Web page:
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Insensitivity of chloroplast gene expression to DNA methylation

Abstract

Presence and possible functions of DNA methylation in plastid genomes of higher plants have been highly controversial. While a number of studies presented evidence for the occurrence of both cytosine and adenine methylation in plastid genomes and proposed a role of cytosine methylation in the transcriptional regulation of plastid genes, several recent studies suggested that at least cytosine methylation may be absent from higher plant plastid genomes. To test if either adenine or cytosine methylation can play a regulatory role in plastid gene expression, we have introduced cyanobacterial genes for adenine and cytosine DNA methyltransferases (methylases) into the tobacco plastid genome by chloroplast transformation. Using DNA cleavage with methylation-sensitive and methylation-dependent restriction endonucleases, we show that the plastid genomes in the transplastomic plants are efficiently methylated. All transplastomic lines are phenotypically indistinguishable from wild-type plants and, moreover, show no alterations in plastid gene expression. Our data indicate that the expression of plastid genes is not sensitive to DNA methylation and, hence, suggest that DNA methylation is unlikely to be involved in the transcriptional regulation of plastid gene expression.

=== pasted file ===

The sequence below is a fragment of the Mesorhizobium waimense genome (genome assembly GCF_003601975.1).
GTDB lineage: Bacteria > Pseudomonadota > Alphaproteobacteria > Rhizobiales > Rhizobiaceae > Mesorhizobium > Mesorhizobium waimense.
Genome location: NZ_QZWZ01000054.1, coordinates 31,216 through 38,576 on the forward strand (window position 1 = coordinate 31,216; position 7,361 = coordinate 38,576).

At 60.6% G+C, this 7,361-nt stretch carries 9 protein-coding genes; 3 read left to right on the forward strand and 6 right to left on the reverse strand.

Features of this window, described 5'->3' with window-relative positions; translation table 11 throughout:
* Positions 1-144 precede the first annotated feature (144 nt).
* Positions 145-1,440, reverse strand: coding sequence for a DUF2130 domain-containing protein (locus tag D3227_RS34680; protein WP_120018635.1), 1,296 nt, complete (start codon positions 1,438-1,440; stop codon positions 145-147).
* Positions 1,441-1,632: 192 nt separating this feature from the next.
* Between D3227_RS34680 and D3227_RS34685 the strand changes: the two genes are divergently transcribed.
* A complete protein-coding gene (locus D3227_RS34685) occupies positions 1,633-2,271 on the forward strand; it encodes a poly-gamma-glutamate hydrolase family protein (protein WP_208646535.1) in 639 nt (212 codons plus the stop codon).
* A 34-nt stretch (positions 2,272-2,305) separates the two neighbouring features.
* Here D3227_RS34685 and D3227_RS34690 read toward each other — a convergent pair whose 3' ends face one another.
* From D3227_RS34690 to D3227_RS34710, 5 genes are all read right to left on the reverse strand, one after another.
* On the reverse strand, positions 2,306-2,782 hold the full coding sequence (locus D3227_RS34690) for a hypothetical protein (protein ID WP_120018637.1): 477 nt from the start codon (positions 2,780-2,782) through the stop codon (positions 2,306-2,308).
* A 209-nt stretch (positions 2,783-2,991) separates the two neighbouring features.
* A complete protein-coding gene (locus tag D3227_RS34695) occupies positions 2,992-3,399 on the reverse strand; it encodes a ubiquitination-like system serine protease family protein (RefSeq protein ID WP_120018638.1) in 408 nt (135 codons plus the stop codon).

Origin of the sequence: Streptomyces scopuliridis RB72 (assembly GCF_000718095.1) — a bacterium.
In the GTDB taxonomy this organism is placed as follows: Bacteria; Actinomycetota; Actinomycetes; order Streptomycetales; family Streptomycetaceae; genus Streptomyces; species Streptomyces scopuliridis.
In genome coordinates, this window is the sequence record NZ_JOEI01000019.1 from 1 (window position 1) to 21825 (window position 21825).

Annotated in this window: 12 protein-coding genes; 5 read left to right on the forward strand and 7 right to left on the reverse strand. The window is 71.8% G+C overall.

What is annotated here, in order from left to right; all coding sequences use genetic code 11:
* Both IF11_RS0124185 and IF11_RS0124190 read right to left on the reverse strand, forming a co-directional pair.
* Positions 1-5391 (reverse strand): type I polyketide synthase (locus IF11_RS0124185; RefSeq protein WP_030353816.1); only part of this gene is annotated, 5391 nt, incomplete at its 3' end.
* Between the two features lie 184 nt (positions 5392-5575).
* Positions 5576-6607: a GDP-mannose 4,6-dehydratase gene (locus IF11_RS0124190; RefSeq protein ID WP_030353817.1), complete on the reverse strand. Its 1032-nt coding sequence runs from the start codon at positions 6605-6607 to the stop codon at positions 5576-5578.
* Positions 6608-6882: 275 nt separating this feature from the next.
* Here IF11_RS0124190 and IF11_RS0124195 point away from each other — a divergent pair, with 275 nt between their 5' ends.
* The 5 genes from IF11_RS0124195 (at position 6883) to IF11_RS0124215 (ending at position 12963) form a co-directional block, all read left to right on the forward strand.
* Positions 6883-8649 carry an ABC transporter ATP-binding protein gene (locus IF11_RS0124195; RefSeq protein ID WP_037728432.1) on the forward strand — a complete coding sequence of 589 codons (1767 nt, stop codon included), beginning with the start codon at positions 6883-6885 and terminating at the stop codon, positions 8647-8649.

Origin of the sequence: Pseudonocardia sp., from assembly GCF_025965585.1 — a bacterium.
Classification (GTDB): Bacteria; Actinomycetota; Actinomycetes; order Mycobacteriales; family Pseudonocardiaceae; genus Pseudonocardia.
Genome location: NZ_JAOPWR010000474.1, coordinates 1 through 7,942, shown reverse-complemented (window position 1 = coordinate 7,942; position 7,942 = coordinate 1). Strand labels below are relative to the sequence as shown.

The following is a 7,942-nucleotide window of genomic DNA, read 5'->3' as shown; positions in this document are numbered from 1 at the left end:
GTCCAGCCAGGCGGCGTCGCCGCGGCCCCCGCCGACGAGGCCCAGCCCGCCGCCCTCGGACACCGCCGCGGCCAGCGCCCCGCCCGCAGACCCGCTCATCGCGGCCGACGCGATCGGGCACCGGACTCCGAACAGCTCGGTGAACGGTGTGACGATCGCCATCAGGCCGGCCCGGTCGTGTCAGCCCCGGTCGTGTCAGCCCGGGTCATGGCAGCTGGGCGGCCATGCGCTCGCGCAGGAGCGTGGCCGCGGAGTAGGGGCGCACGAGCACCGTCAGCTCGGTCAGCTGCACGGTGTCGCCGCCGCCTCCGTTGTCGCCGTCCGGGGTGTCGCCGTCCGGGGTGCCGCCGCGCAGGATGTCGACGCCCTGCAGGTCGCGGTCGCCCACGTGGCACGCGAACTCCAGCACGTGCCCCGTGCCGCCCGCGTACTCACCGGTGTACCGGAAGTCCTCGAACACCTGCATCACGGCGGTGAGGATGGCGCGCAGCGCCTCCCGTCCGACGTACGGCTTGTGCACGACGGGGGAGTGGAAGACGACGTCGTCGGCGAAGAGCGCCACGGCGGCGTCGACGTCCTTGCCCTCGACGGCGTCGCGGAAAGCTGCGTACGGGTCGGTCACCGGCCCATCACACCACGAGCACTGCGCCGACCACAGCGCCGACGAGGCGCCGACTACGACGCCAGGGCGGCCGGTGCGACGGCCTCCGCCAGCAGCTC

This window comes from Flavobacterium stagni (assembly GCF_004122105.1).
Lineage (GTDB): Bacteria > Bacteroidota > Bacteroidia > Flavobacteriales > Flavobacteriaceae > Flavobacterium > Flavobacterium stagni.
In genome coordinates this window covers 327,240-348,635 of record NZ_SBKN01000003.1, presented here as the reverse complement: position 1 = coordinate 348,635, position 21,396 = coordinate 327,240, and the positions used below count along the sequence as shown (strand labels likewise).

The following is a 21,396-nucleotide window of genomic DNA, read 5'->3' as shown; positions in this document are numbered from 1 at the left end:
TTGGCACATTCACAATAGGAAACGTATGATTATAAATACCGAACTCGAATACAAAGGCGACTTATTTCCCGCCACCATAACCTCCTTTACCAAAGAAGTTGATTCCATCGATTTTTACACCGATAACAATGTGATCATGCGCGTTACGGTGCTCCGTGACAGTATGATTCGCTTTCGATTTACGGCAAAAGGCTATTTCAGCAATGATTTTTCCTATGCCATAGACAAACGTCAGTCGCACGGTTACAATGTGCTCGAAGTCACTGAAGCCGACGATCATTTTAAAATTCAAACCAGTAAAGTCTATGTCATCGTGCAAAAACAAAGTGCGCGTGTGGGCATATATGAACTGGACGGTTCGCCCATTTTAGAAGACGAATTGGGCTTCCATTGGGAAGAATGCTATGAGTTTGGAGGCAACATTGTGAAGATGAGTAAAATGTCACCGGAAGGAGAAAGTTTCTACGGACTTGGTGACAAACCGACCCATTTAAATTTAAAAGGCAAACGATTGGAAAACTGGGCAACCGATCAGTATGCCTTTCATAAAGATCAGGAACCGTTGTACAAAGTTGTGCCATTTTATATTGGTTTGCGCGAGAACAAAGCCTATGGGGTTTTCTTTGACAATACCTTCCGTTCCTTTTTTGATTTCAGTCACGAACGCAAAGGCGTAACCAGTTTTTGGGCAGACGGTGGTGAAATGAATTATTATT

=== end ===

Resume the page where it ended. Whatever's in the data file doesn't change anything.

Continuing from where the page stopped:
Introduction

DNA methylation is ubiquitously present in both prokaryotes and eukaryotes and affects many cellular processes. Chromosomal DNA in eukaryotes is mainly methylated at cytosine residues by methyltransferases converting cytosine to 5-methylcytosine. Cytosine methylation controls chromatin structure, which in turn can affect transcriptional regulation of gene expression and epigenetic inheritance (for review, see e.g., Fuks 2005; Richards 2006).

In addition to cytosine methylation, prokaryotic genomes also exhibit adenine methylation. Many prokaryotic DNA methyltransferases are part of restriction-modification systems, which form a defense mechanism against invasion by foreign DNA, such as bacteriophage genomes. In addition, bacteria possess solitary DNA methyltransferases, such as the adenine methyltransferase Dam and the cytosine methyltransferase Dcm. For example, in Escherichia coli, almost all GATC tetranucleotide sequences in the genome contain N6-methyladenine generated by the action of Dam methylase. While Dam methylation is known to be involved in the control of a variety of cellular processes, including DNA replication, DNA repair, transcriptional regulation (e.g., by modulating interactions with DNA-binding proteins; Sternberg 1985) and conjugation (reviewed, e.g., in Lobner-Olesen et al. 2005; Wion and Casadesús 2006), the physiological functions of Dcm methylation are still unclear.